On April 24-26, 24 MIT graduate students, undergraduates, and postdocs traveled to Washington to participate in the annual Science-Engineering-Technology Congressional Visits Day (CVD). The delegation met with 80 offices of the U.S. Senate and House of Representatives from 22 states, including staff from three House and Senate committees, to advocate for continued federal investment in basic science and engineering research. The Science Policy Initiative (SPI), a student group that facilitates student involvement in public policy, organized the visit, marking the 11th consecutive year MIT students have participated in the event.
“We hope teaching students about political advocacy and training them to interact with policymakers, and non-scientists in general, will amplify the impact our graduates and trainees can have in their respective communities,” said Shelby Doyle, a graduate student in the MIT Department of Biological Engineering, who organized the trip. “It also ignites a further sense of civic duty, getting MIT students engaged in the policy-making process,” added Peter Su, another trip organizer and a graduate student in the Department of Materials Science and Engineering.
In meetings with both Republican and Democratic offices, students presented a unified message, aiming to garner bipartisan support for science funding. They shared experiences illustrating the impact of science funding on their lives, their home districts and states, and the American economy as a whole. “It is critical that scientists and engineers engage with policy-makers to tell their stories about the importance of federal funding for research. Graduate students and postdocs are among the best messengers, because they are the future of research,” said Kate Stoll, senior policy advisor at the MIT Washington Office, who provided additional guidance for students before their meetings.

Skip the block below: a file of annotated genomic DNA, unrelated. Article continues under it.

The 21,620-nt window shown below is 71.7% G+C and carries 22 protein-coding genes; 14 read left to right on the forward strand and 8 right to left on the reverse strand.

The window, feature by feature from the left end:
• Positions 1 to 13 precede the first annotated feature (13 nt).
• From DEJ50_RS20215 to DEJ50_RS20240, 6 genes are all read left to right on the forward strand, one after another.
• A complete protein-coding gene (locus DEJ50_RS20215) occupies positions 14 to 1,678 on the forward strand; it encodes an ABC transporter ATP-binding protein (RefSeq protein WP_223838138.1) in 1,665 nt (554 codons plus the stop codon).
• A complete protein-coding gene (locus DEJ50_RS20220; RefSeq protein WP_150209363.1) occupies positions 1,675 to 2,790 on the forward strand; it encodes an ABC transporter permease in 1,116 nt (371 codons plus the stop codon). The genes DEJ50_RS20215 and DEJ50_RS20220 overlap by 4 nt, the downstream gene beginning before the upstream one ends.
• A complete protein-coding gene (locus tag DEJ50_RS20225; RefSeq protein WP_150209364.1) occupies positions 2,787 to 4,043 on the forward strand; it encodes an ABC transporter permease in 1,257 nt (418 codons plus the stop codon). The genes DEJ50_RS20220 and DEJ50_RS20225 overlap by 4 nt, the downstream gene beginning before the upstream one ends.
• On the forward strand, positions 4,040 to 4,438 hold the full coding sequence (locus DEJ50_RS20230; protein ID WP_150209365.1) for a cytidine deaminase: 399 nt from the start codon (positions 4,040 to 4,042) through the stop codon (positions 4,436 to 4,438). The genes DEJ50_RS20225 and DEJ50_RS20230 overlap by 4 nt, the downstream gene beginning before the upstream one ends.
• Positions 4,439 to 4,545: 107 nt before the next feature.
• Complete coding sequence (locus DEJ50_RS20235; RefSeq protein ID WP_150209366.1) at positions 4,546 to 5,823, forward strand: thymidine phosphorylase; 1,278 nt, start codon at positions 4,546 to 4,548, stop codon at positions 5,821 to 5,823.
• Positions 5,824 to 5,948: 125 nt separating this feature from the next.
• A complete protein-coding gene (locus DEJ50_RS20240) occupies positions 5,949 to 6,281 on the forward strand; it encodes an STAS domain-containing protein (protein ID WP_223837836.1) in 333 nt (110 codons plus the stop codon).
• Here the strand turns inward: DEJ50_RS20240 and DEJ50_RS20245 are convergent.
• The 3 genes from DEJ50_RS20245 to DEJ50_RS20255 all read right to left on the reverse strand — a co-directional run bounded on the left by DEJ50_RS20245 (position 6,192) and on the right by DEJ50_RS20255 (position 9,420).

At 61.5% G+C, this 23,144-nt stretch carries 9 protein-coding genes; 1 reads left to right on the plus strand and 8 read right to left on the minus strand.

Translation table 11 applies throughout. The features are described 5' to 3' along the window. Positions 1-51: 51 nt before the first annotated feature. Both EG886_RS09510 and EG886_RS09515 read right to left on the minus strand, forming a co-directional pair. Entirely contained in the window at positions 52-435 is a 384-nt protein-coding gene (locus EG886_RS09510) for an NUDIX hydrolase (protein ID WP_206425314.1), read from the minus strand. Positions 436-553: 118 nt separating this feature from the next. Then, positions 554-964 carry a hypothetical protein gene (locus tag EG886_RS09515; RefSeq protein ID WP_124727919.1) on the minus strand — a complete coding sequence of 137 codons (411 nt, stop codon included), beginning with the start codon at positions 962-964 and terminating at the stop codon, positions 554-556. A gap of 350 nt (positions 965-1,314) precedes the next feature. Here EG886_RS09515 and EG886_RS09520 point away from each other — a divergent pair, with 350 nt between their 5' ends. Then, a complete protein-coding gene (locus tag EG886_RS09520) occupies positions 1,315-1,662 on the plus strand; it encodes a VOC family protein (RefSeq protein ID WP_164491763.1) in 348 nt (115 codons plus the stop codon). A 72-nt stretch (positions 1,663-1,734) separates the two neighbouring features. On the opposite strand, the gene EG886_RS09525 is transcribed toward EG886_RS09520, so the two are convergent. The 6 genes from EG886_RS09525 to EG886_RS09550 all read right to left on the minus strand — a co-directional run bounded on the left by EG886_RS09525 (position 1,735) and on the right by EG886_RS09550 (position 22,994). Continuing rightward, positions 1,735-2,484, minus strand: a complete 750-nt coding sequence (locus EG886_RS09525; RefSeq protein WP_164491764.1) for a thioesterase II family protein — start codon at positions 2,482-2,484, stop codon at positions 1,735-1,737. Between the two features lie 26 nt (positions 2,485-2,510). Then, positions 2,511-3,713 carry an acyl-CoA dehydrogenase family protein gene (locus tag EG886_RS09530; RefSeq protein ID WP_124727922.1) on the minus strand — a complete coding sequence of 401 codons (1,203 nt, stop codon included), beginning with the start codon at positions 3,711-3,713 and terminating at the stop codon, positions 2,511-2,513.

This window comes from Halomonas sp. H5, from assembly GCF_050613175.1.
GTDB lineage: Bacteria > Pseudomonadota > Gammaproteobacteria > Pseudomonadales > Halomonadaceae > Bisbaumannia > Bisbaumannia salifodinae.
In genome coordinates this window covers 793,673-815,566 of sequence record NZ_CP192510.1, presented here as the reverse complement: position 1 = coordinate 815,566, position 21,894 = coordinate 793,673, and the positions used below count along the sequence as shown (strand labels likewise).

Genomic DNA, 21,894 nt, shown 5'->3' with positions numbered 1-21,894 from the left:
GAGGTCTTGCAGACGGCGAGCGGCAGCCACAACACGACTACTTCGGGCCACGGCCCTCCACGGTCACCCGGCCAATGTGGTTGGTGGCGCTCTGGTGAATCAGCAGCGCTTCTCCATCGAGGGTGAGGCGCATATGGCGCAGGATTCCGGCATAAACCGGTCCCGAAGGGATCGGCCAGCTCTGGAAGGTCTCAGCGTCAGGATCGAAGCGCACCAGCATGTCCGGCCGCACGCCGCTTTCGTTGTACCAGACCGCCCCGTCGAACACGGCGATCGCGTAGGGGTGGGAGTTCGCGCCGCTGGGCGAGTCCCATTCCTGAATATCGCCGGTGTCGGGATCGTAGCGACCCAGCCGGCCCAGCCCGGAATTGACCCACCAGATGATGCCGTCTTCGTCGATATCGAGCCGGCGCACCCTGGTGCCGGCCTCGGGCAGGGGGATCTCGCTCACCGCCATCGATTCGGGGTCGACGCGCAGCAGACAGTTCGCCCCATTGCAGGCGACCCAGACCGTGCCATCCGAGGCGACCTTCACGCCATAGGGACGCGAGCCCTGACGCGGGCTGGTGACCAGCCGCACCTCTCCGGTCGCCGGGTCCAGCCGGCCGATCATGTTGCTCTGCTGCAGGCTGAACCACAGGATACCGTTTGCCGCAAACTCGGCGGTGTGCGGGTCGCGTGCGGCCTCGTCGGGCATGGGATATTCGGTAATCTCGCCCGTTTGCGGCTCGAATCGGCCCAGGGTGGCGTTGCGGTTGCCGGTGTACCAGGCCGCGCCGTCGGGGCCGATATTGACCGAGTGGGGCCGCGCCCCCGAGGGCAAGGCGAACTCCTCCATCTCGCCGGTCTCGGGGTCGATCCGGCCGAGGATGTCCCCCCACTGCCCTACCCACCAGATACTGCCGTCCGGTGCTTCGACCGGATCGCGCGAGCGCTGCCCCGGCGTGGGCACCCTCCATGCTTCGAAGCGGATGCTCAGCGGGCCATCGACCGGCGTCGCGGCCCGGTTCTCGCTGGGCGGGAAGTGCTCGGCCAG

The focus of CVD on science and the federal budget was particularly timely this year. The trip came on the heels of President Trump’s March budget proposal, which included cuts to several U.S. science agencies, including the National Institutes of Health and Department of Energy. “The Trump Administration is proposing a dramatic rollback of investments in most areas of science and technology, at a scale larger than we’ve seen since the end of the Apollo program,” said Matthew Hourihan, director of the R&D Budget and Policy Program at the American Association for the Advancement of Science, who briefed the students on the budget process. “This would undoubtedly have very serious consequences for the American science and engineering communities.”
In addition, the March for Science had taken place the previous Saturday in Washington and across the nation. Congressional negotiations over appropriations bills for the 2017 budget were ongoing, inspiring an additional sense of urgency for many students to get their messages across. “With the budget vote set for [the following] Friday, there was an incredible energy on the hill,” said Erin Rousseau, a graduate student in the Harvard-MIT Health Sciences and Technology Program and a first-time CVD participant. “Many of the offices were looking for personal stories they could share, which made CVD feel vital to the defense of science funding.”
The student delegation requested a combined $54 billion for the fiscal year 2018 budgets of the National Institutes for Health (NIH), the National Science Foundation, NASA Science, and the Department of Energy (DOE) Office of Science. These amounts were in line with requests from the broader university research community to Congress.
The 2017 budget deal reached last week was a win for science, but the MIT Washington Office signaled there is still work to be done. “Although most science agencies fared well in the recent omnibus spending bill, the research community has its work cut out for us to sustain support in fiscal year 2018,” Stoll said. With the training and experience they received on CVD, the MIT students who participated in the trip are now uniquely equipped to continue advocating on the behalf of the science and engineering community.